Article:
by Joshua Branson — July 19, 2021
EDIT: This systematic review of OpenBSD security mitigations points out some inaccuracies in the following blog.
I will be honest. I have a little crush on OpenBSD. When I first learned about free/open operating systems, I knew that I wanted to use them. But in my early days of knowing nothing about computers, my limited research lead me to the conclusion that I could choose one of the *BSDs or a GNU/Linux distribution.
When I was making my decision about what free/open operating system that I wanted to run, I was intrigued by the code quality that FreeBSD, NetBSD, DragonFlyBSD, and particularly the insane masturbating monkey behavior that results from the impressive design goals of security, robustness, tracking and implement standards (ANSI, POSIX, parts of X/Open, etc.), and portability of OpenBSD.
OpenBSD is known as being one of, if not the most secure, operating system in the world. It has pioneered many security related features, many of which have been ported to the other *BSDs including:
- W or X: you can either write or execute to a section of the hard drive but not both.
- secure replacements for strcpy and strcat, namely strlcpy and strlcat
- kernel randomization in that the linker randomly relinks the kernel at every reboot or halt (this is awesome)!
- changes to malloc to use mmap, "which was modified to return random memory addresses…"
- privilege separation/revocation and chrooting of common applications
- remove-all of outdated/underused code. I read somewhere that they removed the bluetooth support and are actively removing old or outdated syscalls. OpenBSD has 300 some syscalls and the other *BSDs have 400 to 500, though I cannot currently provide a reference for this.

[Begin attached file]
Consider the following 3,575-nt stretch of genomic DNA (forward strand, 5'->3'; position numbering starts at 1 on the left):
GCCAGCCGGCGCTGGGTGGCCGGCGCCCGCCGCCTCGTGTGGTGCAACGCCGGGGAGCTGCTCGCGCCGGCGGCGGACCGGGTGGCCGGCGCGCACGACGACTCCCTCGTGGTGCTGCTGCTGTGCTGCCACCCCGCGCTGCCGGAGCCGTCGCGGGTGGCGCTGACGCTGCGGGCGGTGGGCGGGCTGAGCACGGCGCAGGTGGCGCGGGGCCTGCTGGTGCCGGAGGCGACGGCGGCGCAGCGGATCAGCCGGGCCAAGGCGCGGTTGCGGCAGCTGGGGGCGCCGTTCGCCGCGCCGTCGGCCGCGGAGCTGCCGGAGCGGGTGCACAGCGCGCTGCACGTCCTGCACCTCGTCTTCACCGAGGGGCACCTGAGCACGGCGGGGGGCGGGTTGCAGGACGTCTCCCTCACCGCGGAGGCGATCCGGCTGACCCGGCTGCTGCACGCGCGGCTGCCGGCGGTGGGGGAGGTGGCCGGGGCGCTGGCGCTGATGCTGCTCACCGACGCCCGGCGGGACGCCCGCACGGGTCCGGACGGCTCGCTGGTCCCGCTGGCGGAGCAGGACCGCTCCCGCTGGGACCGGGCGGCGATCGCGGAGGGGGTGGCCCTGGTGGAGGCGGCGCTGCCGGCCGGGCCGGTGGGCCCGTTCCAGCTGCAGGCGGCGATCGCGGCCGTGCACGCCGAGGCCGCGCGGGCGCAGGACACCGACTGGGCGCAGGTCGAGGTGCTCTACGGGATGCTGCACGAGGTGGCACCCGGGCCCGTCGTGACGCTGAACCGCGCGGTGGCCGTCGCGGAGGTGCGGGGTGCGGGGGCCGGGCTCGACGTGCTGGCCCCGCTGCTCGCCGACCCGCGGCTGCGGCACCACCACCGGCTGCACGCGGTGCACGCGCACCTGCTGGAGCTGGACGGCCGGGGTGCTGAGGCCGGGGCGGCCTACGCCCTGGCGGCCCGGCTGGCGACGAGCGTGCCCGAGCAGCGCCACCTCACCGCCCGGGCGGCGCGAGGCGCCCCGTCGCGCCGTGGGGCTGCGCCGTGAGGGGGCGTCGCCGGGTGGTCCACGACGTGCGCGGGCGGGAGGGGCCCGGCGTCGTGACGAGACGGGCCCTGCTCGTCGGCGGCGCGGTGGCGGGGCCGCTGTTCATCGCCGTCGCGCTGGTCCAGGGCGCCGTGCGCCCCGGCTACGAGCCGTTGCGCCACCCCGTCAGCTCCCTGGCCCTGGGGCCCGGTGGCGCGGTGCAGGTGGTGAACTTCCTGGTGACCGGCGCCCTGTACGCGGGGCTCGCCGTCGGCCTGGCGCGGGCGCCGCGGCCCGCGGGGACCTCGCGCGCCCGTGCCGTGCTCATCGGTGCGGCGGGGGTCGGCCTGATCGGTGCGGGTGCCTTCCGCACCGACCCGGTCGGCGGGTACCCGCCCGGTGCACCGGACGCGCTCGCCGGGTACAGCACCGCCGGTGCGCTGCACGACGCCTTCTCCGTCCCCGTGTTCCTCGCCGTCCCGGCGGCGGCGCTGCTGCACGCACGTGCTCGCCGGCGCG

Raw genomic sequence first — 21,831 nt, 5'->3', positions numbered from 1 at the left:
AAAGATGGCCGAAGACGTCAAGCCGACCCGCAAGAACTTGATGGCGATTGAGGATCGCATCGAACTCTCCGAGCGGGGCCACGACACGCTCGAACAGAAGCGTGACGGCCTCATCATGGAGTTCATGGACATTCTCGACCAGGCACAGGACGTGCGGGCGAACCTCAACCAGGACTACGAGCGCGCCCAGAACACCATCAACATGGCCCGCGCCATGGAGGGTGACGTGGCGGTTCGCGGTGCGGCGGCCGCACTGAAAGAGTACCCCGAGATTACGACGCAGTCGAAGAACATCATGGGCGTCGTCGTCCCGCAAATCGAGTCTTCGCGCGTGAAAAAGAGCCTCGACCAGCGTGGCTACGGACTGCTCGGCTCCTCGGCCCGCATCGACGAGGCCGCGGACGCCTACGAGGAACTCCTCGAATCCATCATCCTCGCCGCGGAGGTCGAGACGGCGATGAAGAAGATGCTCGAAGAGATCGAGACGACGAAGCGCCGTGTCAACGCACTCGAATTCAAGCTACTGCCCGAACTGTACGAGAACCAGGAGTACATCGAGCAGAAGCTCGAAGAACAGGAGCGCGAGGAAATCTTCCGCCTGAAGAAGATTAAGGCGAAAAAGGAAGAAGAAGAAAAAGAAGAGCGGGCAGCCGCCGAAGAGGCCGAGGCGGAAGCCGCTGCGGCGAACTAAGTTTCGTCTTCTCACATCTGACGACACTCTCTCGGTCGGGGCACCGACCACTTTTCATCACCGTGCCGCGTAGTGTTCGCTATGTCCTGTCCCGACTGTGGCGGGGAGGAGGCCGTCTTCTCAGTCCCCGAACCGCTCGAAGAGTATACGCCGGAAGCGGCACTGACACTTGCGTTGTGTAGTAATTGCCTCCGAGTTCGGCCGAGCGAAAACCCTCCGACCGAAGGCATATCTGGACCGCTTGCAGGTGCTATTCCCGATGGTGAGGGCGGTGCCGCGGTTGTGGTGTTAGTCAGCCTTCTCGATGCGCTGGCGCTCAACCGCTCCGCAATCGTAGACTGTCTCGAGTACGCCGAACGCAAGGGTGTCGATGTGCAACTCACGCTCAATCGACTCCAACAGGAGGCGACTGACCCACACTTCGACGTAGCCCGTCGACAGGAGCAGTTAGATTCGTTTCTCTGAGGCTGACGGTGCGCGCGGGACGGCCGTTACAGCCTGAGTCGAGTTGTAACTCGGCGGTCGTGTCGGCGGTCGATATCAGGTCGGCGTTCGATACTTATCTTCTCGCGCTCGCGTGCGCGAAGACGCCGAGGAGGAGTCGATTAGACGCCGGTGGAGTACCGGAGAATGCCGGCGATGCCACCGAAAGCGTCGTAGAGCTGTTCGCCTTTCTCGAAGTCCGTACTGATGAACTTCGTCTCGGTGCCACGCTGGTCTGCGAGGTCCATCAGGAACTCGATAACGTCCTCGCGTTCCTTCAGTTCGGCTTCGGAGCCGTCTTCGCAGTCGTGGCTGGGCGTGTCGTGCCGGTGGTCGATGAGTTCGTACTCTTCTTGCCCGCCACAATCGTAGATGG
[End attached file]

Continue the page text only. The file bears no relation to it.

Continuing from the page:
Surprizingly, while openBSD is strives to be secure, security is not necessarily the central focus, as lead developer and founder Theo de Raadt explains (I'm not certain if he actually said this):
Many people think that is about security. It is not. Largely, those standards are about accountability in the face of threat. Which really isn't about making systems secure. It's about knowing when your system's security breaks down. Not quite the same thing. Please count the commercially deployed C, B, or even A systems which are actually being used by real people for real work, before foaming at the mouth about it all being "so great". On the other hand, I think we wil see if some parts of that picture actually start to show up in real systems, over time. By the way, I am surprised to see you list ACLs, which don't really have anything to do with B1 systems.
As to the second issue, I have no idea what a distributed kernel is, nor do I see how anything like that would improve security or quality of a system.
The OpenBSD developers are also prolific software developers: opensmtpd, httpd, doas (why doas?), sndio (a sound server), mandoc (manual page generator), and probably lots of other cool things. I currently am using opensmtpd as my email server, and it's pretty awesome!
Also, there is some renewed interested in creating an FSF endorsed distribution from the hyperbolaBSD project. They probably picked OpenBSD because of it's amazing code quality and great documentation, BUT ALSO OpenBSD is almost an approved FSF operating system already. OpenBSD does NOT include proprietary code in the base install, because this is a massive security vulnerability. So basically, I am now dual booting Guix System and OpenBSD, and I have my eye on HyperbolaBSD. I hope they are successful!
P.S. The OpenBSD installer was breath-takingly easy and painless! If you've got an old-ish Thinkpad lying around, you might want to give it a try.